Located in the greater Terrace region on the banks of the lower Skeena, Skeena River Lodge is a hardcore fly fishing operation dedicated to the pursuit of BC’s strongest sea-run steelhead and salmon. Head guide Jeroen Wohe, originally from Holland, is a highly skilled, passionate professional who has spent years fishing and guiding the waters of BC as well as the trophy Atlantic salmon rivers of Russia’s Kola peninsula.
His main lodge, located 15 minutes upstream of Terrace, caters to four to six anglers depending on the week and represents a great value for serious anglers. During September and October he runs four anglers at the main lodge focusing on the Copper, Skeena and Kalum as well as running four additional anglers out of the Nass Base Camp on the Bell Irving.
Skeena River Lodge is located upstream of the town of Terrace near the Skeena River. Their remote camp is located considerably north of the Cassiar Highway on the Bell Irving, a tributary of the Nass.
You will have long days fishing for the elusive steelhead and salmon with head guide, Jeroen Wohe, and his assistant guide, Derek Barber. They have many years of fly fishing experience and can provide you with spey/single handed casting instruction as well as share their knowledge about fly selection, sink tip usage, line control and presentation methods. They use both 14 ft Aire rafts and open jet boats to access water. All fishing is done while wading and all fish are released unharmed.
In late March the spring run of steelhead start migrating up river entering the Kitimat and lower Skeena and countless remote coastal rivers. These areas are fished until the middle of May.
After the spring run steelhead, the mighty kings (Spring/Tyhee) start to migrate up river on their way to natural streams. These are big fish arriving with the high tides, fresh out of the ocean. They are the hardest fighting, toughest salmon and steelhead in the world. Generally the best time for summer steelhead is from the middle of June until the end of July.
When July starts all five species of Pacific salmon (king, chum, sockeye, pink and coho) are present in the rivers. There are countless rivers in the area to pursue any or all of these species.
Come August, the steelhead migration comes into full swing. In mid-September the Nass Base Camp will open. The Nass Base Camp program will be headed by veteran guide Derek Barber. Anglers will fish both the Bell Irving and the Meziadin rivers, typically alternating between the two.
Skeena River - The Skeena River is perhaps the most famous anadromous waterway in the world! All five species of Pacific salmon and the elusive steelhead migrate up the Skeena River on their way to their natal rivers to spawn. Most salmon and steelhead world records are made or broken in the Skeena River and its tributaries.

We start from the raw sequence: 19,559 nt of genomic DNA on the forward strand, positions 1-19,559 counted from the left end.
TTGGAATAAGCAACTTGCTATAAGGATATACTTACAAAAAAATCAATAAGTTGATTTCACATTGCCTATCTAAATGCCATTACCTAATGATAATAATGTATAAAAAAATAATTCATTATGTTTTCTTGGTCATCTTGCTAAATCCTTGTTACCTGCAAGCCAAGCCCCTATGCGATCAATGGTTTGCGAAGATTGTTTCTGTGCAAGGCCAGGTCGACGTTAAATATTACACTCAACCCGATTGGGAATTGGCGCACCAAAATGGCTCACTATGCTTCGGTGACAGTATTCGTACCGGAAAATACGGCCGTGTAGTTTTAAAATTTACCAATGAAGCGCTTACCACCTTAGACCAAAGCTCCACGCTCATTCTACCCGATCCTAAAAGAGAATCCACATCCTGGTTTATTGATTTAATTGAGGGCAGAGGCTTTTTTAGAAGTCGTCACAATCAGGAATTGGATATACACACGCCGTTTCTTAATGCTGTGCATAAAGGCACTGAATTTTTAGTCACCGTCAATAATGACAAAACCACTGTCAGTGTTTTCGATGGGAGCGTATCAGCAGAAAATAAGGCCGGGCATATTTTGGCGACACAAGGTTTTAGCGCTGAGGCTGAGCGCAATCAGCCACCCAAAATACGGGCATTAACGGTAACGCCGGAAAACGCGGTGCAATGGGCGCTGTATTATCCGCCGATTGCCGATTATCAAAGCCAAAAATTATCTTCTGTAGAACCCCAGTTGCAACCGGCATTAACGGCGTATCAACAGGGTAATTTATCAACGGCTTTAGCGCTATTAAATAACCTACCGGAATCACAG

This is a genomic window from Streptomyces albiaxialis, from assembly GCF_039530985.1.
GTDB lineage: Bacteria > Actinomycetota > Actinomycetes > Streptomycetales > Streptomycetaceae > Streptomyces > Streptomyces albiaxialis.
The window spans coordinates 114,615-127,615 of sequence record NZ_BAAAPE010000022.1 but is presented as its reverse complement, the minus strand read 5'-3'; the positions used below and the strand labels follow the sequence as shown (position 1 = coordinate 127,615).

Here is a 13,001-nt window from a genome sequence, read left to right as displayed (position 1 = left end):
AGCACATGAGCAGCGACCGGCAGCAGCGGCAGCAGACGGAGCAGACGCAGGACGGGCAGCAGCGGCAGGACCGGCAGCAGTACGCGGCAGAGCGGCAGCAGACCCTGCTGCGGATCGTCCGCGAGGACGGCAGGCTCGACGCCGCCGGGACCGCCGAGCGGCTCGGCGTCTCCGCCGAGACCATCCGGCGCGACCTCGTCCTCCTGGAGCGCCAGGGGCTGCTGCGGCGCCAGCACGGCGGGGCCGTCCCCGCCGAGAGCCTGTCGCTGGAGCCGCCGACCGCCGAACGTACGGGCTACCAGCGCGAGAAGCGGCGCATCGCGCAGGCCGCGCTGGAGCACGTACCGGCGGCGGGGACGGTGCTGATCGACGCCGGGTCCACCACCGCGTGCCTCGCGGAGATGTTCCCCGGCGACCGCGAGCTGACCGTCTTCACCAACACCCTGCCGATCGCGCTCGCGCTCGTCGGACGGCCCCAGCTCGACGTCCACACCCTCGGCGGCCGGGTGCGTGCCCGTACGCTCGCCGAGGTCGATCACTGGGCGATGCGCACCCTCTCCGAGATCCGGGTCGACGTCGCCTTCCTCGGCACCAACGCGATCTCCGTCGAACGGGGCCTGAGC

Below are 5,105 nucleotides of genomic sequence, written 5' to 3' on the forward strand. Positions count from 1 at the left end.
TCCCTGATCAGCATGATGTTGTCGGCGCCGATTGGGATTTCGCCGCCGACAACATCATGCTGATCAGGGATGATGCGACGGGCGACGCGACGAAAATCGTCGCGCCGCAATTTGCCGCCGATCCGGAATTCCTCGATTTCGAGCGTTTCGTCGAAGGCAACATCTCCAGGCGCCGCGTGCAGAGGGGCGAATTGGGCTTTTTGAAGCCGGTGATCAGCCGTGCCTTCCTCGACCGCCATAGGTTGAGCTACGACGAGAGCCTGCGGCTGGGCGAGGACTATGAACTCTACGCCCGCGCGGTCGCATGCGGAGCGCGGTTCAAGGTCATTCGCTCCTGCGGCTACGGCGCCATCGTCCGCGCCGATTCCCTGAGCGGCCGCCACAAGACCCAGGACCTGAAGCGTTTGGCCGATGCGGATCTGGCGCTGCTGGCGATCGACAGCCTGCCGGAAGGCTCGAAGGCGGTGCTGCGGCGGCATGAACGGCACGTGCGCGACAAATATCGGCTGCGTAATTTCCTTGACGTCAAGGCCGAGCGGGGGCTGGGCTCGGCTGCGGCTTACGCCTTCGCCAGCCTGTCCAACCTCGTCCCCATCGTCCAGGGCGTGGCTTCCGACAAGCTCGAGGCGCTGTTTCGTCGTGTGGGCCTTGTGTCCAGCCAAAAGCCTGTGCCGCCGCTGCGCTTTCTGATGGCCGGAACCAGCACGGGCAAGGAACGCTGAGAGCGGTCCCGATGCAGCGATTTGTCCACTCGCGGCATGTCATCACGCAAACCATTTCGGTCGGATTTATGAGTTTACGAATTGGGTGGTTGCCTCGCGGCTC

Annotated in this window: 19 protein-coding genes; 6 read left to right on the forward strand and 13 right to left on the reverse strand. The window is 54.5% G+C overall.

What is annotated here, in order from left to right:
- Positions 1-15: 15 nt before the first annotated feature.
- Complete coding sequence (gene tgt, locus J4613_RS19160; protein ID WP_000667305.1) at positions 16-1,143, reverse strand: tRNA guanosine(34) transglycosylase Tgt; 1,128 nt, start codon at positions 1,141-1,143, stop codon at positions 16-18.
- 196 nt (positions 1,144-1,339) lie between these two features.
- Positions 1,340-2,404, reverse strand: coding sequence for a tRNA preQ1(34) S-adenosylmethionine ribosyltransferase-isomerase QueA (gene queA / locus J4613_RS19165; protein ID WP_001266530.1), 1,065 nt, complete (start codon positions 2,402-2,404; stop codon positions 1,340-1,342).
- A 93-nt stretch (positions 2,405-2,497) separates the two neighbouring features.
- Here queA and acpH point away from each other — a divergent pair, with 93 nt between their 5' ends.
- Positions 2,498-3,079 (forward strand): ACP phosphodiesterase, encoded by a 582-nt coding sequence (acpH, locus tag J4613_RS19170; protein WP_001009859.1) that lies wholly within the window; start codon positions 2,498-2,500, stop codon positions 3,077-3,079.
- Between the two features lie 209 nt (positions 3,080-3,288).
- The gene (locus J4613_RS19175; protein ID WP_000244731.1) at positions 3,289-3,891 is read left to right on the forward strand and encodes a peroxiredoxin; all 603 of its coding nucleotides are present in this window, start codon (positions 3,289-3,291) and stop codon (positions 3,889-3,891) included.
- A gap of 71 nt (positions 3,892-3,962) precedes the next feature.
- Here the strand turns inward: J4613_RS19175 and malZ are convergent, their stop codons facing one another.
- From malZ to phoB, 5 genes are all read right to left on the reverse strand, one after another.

Beginning in March the spring run steelhead start to arrive on the way to their spawning grounds, followed by the early Chinooks. By June the Skeena is not suited to the fly fisher as high elevation snow melt causes the river to become turbid. But when the river drops in July and August it will be perfect to fly fish. At this time the river becomes a salmon and steelhead highway with literally millions of fish making their upstream migration. All 5 species of Pacific salmon are present in great numbers. Accompanying the salmon are large summer run steelhead destined for the Kispiox, Babine and Sustut Rivers as well as many other Skeena tributaries. They are aggressive to a fly, chrome and once hooked you will know it! Jumping cart wheeling and ripping hundreds of yards of backing.
Kitimat River - The Kitimat River is a favorite river because of its size, shape and geographic position. The highlight of the Kitimat is that it has an incredible spring steelhead run, followed by an impressive chinook, chum and pink run in the summer. A short but robust coho run follows.
From early April until the middle of May, the spring run steelhead begin their upriver migration to their spawning grounds. They spend an extra winter in the ocean feeding and preparing to head upriver in April to spawn and return to the Ocean as soon as possible. These fish are fat, chrome, strong and well conditioned. Once hooked they go ballistic! In the cold oxygen rich water they fight like no other. These are the strongest and hottest steelhead around.